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A Light in May  by Antigone Q

Before supper that evening Estel had a language lesson with Glorfindel. Or at least, he was supposed to have had a language lesson with Glorfindel. Although Elrond had provided a very pleasant, comfortable room for formal studies and all Estel's tutors tried to keep the lessons short in deference to his age, languages were an exercise that neither Glorfindel nor Estel really enjoyed.

"I do not like the Common Tongue," Estel said grouchily. "It is ugly." He rested his chin on folded arms and glared at Glorfindel from under lowered brows. "Besides, I shall never need it. I shall never live with my mother's people. I am going to stay in Imladris."

Glorfindel sighed with the weariness of one who has covered the same arguments over and over again. "Someday you may change your mind, Estel, and then you will be glad to speak as others of your race do."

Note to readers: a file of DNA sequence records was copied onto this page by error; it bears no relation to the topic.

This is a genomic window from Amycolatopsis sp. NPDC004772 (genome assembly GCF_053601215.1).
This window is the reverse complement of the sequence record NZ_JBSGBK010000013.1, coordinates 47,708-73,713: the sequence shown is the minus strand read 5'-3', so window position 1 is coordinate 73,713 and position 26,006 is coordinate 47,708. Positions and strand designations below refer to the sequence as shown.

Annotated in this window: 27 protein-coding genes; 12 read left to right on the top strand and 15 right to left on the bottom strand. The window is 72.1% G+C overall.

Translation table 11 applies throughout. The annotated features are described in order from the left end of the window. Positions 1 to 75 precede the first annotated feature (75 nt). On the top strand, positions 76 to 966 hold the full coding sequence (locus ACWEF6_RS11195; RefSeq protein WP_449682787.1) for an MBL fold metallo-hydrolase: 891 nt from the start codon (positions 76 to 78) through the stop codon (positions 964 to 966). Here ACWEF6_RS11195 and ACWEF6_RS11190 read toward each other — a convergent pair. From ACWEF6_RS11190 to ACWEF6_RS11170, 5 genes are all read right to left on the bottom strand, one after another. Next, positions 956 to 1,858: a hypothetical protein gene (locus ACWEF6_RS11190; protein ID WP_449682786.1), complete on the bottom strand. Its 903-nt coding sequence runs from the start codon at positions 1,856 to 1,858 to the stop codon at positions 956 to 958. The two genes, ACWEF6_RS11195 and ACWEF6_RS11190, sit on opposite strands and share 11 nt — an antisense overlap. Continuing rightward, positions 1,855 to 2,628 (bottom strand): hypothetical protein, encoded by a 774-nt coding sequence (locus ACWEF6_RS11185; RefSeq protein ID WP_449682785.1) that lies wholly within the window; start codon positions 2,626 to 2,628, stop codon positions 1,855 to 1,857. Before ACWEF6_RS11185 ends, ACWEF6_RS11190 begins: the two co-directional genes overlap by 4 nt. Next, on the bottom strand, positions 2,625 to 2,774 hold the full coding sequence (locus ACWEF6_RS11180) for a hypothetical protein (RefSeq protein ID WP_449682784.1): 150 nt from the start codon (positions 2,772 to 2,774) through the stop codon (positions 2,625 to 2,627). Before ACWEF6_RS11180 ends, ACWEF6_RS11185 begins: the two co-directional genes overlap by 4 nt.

Estel glowered. "I will not change my mind," he muttered. "And I do not like the way the words sound. When I hear them they remind me of someone taken with a fit of coughing."

Glorfindel frowned. "I cannot dispute that. Nevertheless, Lord Elrond has commanded that you learn the tongue of your mother's people, and learn it you must. Come, we will start with these words here. Do you remember the word for -"

"I do not wish it," Estel said again, and this time with resolute stubbornness he pushed the short list of words away, nearly tipping the inkwell.

Glorfindel was taken aback. "This is not like you, Estel. You never behave in the manner of a spoiled child. What is the matter?"

Estel was silent.

Glorfindel tried again, more gently. "Estel? Does something trouble you?"

Estel scowled harder. Glorfindel waited with a patience earned over the course of three ages.